Of course not. Then what is he to do? How can he be just and love the sinner? How can he be loving and punish the sin? How can he satisfy his standard and forgive my mistakes? Is there any way God could honor the integrity of heaven without turning his back on me?

Holiness demands that sin be punished. Mercy compels that the sinner be loved. How can God do both? May I answer the question by returning to the insurance executive? Imagine him inviting me to his office and saying these words.

"Mr. Lucado, I have found a way to deal with your mistakes. I can't overlook them; to do so would be unjust. I can't pretend you didn't commit them; to do so would be a lie. But here is what I can do. In our records we have found a person with a spotless past. He has never broken a law. Not one violation, not one trespass, not even a parking ticket. He has volunteered to trade records with you. We will take your name and put it on his record. We will take his name and put it on yours. We will punish him for what you did. You, who did wrong, will be made right. He, who did right, will be made wrong."

My response? "You've got to be kidding! Who would do this for me? Who is this person?"

To which the president answers, "Me."

If you're waiting for an insurance executive to say that, don't hold your breath. He won't. He can't. Even if he wanted to he couldn't. He has no perfect record.

But if you're wanting God to say those words, you can sigh with relief. He has. He can. For "God was in Christ, making peace between the world and himself.... Christ had no sin, but God made him become sin so that in Christ we could become right with God" (2 Cor. 5:19, 21).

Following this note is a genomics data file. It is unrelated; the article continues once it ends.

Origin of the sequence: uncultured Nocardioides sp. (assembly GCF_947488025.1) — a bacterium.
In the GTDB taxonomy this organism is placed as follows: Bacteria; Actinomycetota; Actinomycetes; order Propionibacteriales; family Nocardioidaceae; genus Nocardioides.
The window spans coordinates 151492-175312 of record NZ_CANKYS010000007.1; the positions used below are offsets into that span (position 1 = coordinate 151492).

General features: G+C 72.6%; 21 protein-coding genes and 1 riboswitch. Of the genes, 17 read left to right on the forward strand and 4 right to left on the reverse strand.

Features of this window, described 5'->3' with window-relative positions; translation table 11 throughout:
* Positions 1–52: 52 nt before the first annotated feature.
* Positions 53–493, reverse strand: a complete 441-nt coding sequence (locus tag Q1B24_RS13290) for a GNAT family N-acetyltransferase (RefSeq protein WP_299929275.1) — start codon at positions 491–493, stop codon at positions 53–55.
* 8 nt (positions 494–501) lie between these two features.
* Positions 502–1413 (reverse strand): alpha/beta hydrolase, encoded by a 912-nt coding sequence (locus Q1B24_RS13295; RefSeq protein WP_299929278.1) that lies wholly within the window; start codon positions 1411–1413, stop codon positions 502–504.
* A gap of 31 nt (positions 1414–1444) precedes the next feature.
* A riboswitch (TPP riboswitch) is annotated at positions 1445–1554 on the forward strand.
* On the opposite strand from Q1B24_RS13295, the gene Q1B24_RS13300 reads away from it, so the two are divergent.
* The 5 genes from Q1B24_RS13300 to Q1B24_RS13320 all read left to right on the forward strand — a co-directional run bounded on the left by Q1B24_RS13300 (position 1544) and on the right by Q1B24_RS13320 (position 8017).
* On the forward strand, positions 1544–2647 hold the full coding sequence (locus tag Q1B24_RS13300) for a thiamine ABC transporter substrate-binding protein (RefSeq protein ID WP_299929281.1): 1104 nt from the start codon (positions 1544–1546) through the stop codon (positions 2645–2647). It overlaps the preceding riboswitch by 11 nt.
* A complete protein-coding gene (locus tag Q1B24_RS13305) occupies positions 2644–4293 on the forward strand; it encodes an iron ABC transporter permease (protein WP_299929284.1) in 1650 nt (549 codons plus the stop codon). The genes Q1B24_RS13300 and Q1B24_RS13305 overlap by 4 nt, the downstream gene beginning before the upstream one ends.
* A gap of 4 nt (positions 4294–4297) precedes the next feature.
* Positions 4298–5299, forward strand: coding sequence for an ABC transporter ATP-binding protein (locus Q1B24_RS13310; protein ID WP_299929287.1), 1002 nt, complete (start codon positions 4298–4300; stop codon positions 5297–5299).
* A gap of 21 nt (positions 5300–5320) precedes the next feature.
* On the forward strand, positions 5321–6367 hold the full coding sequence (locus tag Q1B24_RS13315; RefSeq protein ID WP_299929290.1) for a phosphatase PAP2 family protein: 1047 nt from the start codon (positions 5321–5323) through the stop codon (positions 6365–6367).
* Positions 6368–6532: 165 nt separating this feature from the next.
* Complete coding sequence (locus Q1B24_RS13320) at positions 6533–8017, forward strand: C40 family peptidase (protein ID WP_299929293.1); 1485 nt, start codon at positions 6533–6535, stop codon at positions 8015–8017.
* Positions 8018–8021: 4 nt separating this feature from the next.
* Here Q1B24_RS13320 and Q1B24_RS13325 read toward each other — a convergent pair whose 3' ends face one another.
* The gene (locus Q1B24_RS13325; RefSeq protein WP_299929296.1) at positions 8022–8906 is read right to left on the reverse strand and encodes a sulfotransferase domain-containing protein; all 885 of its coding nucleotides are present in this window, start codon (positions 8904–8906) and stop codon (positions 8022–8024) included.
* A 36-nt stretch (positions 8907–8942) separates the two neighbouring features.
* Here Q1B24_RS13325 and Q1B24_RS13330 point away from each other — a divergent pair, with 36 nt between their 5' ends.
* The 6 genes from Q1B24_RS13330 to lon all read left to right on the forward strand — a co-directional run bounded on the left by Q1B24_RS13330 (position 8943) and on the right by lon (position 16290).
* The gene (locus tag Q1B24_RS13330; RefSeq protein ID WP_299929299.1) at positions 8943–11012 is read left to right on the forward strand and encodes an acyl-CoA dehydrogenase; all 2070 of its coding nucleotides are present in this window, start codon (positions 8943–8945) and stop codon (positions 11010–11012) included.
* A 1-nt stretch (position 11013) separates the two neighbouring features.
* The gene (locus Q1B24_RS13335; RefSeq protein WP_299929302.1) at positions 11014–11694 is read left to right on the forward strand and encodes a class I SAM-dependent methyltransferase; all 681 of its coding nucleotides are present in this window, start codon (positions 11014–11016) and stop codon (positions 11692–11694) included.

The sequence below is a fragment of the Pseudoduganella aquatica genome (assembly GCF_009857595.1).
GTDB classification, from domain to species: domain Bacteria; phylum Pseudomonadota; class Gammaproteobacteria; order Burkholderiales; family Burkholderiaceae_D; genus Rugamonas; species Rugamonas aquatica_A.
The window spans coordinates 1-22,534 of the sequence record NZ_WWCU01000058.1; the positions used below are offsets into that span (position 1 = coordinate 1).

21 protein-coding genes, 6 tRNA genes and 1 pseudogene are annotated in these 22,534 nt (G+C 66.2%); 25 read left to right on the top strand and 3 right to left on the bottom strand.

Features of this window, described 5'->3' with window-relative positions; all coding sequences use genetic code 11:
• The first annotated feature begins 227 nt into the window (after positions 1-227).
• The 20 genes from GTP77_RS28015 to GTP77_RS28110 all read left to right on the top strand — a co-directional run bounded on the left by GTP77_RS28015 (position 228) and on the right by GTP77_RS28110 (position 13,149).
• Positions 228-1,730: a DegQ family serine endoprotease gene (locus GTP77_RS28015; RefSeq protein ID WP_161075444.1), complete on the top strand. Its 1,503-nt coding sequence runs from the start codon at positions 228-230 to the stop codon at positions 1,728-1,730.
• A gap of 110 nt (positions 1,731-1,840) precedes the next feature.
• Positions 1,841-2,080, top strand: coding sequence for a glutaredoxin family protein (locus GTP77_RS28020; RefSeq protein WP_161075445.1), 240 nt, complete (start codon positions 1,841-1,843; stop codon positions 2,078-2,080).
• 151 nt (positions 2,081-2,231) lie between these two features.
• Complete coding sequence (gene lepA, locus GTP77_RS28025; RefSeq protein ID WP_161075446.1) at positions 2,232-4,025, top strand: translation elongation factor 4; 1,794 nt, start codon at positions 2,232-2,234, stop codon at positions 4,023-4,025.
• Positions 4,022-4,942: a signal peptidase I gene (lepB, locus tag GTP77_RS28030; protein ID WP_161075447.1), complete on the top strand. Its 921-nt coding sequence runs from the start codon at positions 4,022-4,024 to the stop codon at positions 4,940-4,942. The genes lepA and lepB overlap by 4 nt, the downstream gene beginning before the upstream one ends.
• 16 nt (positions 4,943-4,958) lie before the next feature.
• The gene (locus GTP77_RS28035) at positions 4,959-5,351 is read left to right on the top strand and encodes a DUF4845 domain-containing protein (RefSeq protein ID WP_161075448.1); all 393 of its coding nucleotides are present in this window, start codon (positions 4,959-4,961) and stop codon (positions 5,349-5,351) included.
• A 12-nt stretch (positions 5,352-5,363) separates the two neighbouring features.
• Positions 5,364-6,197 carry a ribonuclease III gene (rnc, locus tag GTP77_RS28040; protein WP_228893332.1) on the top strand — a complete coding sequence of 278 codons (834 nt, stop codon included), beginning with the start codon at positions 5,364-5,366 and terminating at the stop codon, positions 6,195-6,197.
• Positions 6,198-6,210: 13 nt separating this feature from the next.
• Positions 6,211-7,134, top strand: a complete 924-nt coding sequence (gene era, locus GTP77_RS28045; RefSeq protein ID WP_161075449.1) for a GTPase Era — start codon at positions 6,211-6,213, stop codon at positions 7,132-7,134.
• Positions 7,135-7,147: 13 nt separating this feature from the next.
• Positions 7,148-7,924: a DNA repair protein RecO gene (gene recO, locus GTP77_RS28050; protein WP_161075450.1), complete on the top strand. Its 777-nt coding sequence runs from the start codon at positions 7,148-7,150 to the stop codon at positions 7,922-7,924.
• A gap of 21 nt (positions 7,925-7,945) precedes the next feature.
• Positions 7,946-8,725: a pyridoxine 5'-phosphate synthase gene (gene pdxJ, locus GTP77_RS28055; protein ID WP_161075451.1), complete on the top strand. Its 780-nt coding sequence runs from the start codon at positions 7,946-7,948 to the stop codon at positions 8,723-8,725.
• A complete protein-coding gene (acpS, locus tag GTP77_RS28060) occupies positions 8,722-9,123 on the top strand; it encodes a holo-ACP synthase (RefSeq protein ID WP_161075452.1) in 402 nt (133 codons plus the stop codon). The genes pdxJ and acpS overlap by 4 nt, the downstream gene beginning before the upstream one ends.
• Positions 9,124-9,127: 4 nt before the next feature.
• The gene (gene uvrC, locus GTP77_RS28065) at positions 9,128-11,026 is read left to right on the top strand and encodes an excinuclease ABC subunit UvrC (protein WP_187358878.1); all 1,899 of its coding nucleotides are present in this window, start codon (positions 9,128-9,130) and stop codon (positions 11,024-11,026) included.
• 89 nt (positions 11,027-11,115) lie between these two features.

The perfect record of Jesus was given to you, and your imperfect record was given to Christ. Jesus was "not guilty, but he suffered for those who are guilty to bring you to God" (1 Peter 3:18). As a result, God's holiness is honored and his children are forgiven.

By his perfect life Jesus fulfilled the commands of the law. By his death he satisfied the demands of sin. Jesus suffered not like a sinner, but as a sinner. Why else would he cry, "My GOD, my GOD, why have You forsaken Me?" (Matt. 27:46 NKJV).

Ponder the achievement of God. He doesn't condone our sin; nor does he compromise his standard. He doesn't ignore our rebellion; nor does he relax his demands. Rather than dismiss our sin he assumes our sin and, incredibly, sentences himself. God's holiness is honored. Our sin is punished. And we are redeemed. God is still God. The wages of sin is still death. And we are made perfect.

That's right, perfect. "With one sacrifice he made perfect forever those who are being made holy" (Heb. 10:14).

God justifies (makes perfect) then sanctifies (makes holy). God does what we cannot do so we can be what we dare not dream, per­fect before God. He justly justifies the unjust.

And what did he do with your poor driving record? "He canceled the debt, which listed all the rules we failed to follow. He took away that record with its rules and nailed it to the cross" (Col. 2:14 ).

And what should be your response? Let's go one more time to the insurance company. I return to my agent and ask him to call up my file. He does and stares at the computer screen in disbelief. "Mr. Lucado, you have a perfect past. Your performance is spotless."

My response? If I'm dishonest and ungrateful, I will deepen my voice and cross my arms and say, "You are right. It's not easy to be great."

If I'm honest and grateful, I will simply smile and say, "I don't deserve that compliment. In fact, I don't deserve that record. It was and is an unspeakable gift of grace."

By the way, I have a new automobile-insurance company. They charge me a little more since I've been bumped from a competitor. And who knows? I may get a few more letters before it's all over.

My eternal soul is under heavenly coverage, and Jesus isn't known for dismissing clients. He is known, however, for paying premiums and I'm paid up for life. I'm in good hands with him.

In the Grip of Grace

copyright [Word Publishing, 1996] Max Lucado, p. 67-70, 72-76.

Used by permission